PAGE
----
Proper prior planning prevents poor performance

Posted by Ken Campbell February 7, 2011 1 Comment 1091 views

I’ve been looking ahead to the summer, already trying to figure out how to put three months of trips, projects and obligations into the four-and-a-half weeks that will be allotted. The key, I think, is going to be a combination of the “6 P’s” and a sense of what the Air Force used to call “rigid flexibility.” The year has already presented its share of surprises and it has the feel of a year that is going to require the ability to ad lib, to revise, and to adapt.

One of the ways I was thinking about saving a little time was to change the route of the Olympic Grand Circle, due to begin this July. The itinerary as it stands calls for me to canoe down the Black and Chehalis Rivers, SUP my way from Aberdeen to Neah Bay, then kayak from there back to Olympia. I’ve always been planning to stay to the east of Bainbridge Island and work my way down Puget Sound but I recently began massaging a different idea.

It would save time and miles if I made a turn to the right just after Port Townsend and headed south down Hood Canal. Once I got to the end of that long drink of water, I could portage the kayak across the narrow carry to Allyn, and then Olympia is an easy day-paddle away. By excising the Kitsap Peninsula and the rest of it from the picture, I might save three days, maybe more.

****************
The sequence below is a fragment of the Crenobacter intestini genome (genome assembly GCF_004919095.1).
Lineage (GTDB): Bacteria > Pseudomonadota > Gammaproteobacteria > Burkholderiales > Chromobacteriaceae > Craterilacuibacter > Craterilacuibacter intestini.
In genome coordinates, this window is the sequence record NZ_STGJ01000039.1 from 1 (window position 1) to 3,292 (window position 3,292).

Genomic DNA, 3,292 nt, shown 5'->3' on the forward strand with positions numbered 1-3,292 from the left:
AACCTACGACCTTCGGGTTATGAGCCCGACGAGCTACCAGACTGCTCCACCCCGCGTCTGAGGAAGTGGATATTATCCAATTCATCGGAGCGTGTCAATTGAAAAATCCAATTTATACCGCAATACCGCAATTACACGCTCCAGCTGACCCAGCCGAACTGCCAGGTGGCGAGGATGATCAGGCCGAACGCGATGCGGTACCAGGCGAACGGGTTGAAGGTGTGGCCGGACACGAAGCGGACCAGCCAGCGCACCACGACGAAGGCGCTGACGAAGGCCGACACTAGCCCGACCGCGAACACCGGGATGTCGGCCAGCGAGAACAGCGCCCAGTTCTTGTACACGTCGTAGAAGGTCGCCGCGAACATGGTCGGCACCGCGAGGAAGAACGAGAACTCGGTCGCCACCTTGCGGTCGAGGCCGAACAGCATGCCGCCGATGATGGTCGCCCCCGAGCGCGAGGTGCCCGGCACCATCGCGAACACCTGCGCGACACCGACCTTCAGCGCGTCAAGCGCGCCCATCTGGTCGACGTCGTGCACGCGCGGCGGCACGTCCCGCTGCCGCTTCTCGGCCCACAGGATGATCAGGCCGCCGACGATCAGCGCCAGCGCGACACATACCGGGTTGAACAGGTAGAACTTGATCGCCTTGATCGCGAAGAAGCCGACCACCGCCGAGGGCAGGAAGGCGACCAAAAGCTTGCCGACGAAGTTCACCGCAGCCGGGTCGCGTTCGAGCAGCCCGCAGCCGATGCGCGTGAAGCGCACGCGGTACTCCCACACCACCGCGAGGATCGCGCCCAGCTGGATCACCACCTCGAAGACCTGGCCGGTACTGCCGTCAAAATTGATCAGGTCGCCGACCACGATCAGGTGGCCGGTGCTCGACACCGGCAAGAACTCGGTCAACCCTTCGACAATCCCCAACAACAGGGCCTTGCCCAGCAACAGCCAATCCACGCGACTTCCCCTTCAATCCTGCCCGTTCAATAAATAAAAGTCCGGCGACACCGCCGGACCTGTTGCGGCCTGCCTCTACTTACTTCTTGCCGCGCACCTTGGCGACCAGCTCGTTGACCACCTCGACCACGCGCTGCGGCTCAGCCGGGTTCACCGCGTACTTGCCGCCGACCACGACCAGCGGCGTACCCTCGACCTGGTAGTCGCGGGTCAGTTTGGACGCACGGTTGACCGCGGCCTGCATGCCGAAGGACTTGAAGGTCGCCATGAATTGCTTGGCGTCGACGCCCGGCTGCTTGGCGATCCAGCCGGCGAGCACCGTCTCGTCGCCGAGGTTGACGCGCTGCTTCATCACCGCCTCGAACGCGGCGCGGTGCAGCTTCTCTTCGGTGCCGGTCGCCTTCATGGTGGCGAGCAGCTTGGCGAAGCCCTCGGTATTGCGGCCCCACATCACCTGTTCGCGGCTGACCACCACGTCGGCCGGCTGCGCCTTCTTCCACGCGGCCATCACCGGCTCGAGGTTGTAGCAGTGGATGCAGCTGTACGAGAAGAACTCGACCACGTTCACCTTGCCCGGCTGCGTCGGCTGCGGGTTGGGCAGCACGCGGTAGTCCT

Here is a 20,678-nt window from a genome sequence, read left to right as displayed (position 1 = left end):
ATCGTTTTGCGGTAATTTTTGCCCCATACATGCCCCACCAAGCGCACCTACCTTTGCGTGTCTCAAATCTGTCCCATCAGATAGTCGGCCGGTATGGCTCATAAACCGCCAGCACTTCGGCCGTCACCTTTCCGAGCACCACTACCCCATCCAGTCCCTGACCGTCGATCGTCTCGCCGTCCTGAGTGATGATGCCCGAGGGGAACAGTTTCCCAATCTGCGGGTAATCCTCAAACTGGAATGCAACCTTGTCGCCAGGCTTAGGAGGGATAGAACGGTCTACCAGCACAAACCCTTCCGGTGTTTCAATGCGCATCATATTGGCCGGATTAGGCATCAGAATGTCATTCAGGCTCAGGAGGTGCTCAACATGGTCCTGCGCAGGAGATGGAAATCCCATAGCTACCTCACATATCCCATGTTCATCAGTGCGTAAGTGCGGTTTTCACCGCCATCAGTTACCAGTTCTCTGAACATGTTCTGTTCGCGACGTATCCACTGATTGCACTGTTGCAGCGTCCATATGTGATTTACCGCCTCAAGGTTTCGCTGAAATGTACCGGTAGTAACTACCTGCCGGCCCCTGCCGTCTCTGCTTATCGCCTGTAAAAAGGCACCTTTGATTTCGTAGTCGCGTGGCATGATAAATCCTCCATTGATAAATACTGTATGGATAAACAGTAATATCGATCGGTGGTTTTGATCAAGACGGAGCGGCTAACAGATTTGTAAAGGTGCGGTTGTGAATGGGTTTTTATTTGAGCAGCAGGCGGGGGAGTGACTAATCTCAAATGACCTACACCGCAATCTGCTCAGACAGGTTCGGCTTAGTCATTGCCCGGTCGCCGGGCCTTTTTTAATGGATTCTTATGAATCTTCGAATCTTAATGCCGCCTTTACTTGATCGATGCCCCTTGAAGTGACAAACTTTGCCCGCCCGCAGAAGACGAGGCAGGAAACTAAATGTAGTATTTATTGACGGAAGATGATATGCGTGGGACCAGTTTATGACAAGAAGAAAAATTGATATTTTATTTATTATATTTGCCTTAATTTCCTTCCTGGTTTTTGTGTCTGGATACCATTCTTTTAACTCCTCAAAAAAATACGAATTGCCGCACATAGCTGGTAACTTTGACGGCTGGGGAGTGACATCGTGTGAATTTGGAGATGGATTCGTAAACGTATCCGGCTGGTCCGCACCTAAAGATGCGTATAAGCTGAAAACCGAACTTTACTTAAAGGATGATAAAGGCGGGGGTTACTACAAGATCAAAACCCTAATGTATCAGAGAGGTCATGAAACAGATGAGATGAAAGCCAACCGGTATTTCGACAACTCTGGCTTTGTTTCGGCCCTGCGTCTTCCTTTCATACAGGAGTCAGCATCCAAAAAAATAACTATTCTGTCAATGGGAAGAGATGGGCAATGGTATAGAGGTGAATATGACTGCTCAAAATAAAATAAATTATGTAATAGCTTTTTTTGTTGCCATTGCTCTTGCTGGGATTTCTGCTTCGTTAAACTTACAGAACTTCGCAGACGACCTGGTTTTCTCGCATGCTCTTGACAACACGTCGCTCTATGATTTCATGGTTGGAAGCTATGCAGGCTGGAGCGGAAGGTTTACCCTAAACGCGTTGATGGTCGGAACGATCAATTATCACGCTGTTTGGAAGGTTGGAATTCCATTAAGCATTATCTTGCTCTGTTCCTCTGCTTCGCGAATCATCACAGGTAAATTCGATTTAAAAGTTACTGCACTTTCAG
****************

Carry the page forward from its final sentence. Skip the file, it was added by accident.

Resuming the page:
I don’t know though… it would mean that the circumnavigation would not be done entirely by water. It kind of plays against the idea that the “peninsula” is really an island. There is a decent argument to be made for the Hood Canal route, but I don’t think I can make it. After giving it serious thought, I believe I’ll stick with the planned route. I’ve gone back and forth on it, but the trip would lose a chunk of its contrasts if I didn’t return via the Sound. The contrast of the urban waters with the wild coast of the week before, for example. The human history of Puget Sound and the unspoiled beauty of an immortal shoreline.The canal is neither wild nor urban; it is what it is, but it doesn’t fit in this picture.

I will have to look elsewhere for more time.

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